Conservation in Action: Etruscan Sarcophagi, September 2011

Treatment of two sarcophagi, Etruscan Late Classical or Early Hellenistic:
September 2011

The first step is to carefully examine and document the physical condition of the sarcophagi. Important information, such as weak areas of the stone, crack patterns, level of staining, and previous repairs, is noted through a detailed study of the stone surface and substrate.

Conservators utilize a metal detector to identify metal rods used to pin a large break located across one of the sarcophagi lids. The exact location and length of the rods will be further clarified through the use of industrial X-radiography to be conducted onsite.

A birds-eye view of the lids is captured by elevating the camera eight feet above the sarcophagi and carefully clamping the camera onto a gantry beam.

The sarcophagi underwent restoration prior to their arrival to the Museum, likely shortly after their discovery in Italy in 1846. Examination of the condition (below, of a section of inscriptions) is critical to better understanding the extent of the previous restoration.


Through the use of analytical equipment, such as the Fourier transform infrared spectrometer and scanning electron microscope, Museum scientists are identifying the type of stones used to construct the sarcophagi. Once the materials are known, detailed compositional information may lead scholars to the area the stone blocks were originally quarried. Studies of the paint remnants found on the stone can also provide art historians with important information regarding the types of paints and decorative schemes used by the Etruscans.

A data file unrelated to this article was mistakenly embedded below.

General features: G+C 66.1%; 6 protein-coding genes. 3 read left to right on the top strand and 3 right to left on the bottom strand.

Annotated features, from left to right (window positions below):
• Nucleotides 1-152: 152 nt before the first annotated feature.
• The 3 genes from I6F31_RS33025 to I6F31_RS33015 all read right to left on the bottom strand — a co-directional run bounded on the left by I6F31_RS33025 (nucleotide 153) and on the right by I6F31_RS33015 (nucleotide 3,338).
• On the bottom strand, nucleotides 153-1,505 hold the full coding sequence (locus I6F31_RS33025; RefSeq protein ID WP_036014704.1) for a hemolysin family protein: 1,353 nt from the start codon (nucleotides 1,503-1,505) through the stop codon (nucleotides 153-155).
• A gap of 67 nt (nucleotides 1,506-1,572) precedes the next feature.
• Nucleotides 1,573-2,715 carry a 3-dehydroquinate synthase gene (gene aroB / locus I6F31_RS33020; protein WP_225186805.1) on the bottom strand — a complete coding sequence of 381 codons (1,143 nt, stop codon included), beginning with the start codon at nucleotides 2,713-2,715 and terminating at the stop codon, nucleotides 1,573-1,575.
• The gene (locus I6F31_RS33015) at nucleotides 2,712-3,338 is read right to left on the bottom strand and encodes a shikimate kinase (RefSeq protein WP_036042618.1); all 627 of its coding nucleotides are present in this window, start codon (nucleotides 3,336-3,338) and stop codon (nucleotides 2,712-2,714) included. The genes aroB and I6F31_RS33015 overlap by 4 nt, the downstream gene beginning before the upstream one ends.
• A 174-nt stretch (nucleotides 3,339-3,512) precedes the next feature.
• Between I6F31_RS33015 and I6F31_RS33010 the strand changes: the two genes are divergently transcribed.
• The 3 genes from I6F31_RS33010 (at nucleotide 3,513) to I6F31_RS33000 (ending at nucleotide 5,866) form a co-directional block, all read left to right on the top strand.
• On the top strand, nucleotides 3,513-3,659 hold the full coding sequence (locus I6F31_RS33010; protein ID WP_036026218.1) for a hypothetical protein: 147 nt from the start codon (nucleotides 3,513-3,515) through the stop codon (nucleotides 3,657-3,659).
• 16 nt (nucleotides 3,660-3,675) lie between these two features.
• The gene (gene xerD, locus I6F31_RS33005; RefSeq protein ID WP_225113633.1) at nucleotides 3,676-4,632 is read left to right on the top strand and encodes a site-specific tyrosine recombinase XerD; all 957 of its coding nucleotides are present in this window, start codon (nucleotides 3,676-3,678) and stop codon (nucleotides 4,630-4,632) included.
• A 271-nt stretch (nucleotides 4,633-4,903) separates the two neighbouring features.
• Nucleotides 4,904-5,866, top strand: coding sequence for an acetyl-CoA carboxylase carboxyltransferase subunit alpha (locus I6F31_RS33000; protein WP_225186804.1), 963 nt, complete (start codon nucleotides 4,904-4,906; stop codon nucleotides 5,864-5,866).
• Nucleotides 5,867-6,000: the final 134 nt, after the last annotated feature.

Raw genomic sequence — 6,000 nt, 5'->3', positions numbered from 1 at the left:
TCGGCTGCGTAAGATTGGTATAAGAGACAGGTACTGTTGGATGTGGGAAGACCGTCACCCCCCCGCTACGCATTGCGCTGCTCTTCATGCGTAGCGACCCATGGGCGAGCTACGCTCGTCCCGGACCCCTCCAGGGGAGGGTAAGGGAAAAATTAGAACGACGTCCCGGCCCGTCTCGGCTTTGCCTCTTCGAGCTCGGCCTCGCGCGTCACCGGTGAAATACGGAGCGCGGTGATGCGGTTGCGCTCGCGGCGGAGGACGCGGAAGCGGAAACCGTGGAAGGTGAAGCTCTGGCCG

Below is a back-scattered electron image of a cross-section of yellow crust from the narrower sarcophagus taken in a scanning electron microscope (width of field: 2.0 millimeters). The crust consists mainly of calcium carbonate, which has been altered to gypsum in places. Other mineral material has been incorporated into the crust. The pigment particles at the bottom are embedded in a fine-grained mixture that contains some clay and may be the remnant of a ground layer from the original painting.

Here is a magnified view of the area outlined in red above (width of field: 0.06 millimeters). The angular intermediate gray particles are grains of the pigment Egyptian blue. The small, bright white grain left of center is vermilion, particles of which are found scattered along nearly the entire length of the cross-section. Egyptian blue, on the other hand, is restricted to only two small areas in this sample.


Conservators test custom-formulated cleaning solutions to determine safe techniques that can be employed to reduce the decades of dirt and grime accumulation. Particular attention is given to developing a cleaning method that will not harm the stone, or the fragile passages of original paint.

Below is a detail of an area cleaned with cotton swabs and a mixture of de-ionized water, mineral spirits, and a non-ionic soap.

See next update.